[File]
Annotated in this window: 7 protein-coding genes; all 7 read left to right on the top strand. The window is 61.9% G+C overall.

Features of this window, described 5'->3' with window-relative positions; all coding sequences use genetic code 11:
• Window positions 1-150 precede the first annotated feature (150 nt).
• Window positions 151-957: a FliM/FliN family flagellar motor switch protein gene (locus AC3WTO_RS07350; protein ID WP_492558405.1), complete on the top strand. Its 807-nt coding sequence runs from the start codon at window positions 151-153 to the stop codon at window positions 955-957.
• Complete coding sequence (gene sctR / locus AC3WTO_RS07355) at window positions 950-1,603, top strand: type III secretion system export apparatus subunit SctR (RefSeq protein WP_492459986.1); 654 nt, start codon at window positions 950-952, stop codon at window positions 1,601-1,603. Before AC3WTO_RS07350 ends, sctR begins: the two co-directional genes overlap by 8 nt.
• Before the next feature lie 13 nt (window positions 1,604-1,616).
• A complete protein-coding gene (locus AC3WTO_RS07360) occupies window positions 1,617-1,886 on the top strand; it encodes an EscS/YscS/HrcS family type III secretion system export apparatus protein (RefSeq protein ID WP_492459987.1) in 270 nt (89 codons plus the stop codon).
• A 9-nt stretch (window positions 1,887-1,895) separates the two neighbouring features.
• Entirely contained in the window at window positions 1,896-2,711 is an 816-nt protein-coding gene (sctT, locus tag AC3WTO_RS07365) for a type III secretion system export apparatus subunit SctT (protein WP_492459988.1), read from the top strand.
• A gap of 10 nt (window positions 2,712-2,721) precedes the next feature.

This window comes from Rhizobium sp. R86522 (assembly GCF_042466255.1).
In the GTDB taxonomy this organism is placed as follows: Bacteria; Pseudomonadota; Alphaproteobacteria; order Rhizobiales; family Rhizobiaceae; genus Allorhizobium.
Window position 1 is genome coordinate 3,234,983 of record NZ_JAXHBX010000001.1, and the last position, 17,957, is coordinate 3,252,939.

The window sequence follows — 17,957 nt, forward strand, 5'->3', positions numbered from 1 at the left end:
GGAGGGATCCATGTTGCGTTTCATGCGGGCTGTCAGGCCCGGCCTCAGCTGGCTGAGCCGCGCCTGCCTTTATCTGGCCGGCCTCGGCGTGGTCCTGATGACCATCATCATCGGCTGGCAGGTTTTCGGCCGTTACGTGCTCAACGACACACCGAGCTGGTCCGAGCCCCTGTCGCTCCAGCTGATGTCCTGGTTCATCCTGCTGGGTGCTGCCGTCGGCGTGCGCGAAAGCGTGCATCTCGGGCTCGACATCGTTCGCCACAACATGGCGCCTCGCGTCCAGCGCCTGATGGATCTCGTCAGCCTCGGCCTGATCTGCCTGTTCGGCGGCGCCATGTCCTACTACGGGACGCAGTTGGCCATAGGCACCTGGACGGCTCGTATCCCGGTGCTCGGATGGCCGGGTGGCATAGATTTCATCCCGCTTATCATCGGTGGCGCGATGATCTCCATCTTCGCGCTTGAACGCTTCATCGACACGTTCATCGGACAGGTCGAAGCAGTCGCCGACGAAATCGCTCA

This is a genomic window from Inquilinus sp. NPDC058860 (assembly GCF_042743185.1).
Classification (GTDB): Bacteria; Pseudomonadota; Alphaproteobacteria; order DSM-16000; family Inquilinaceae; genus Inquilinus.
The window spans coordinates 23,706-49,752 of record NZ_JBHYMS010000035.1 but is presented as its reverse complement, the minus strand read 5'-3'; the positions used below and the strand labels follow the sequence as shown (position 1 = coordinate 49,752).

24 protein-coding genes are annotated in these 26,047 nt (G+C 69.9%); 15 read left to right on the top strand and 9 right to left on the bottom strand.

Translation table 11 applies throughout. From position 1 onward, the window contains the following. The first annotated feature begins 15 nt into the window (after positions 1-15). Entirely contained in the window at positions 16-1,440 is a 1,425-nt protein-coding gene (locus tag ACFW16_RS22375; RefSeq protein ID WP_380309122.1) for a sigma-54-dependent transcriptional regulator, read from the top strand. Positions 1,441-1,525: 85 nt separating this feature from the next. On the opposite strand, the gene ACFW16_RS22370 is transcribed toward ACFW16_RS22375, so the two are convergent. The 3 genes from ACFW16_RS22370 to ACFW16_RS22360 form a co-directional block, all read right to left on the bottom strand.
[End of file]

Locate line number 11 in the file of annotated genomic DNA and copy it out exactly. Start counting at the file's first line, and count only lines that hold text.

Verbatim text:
This window comes from Rhizobium sp. R86522 (assembly GCF_042466255.1).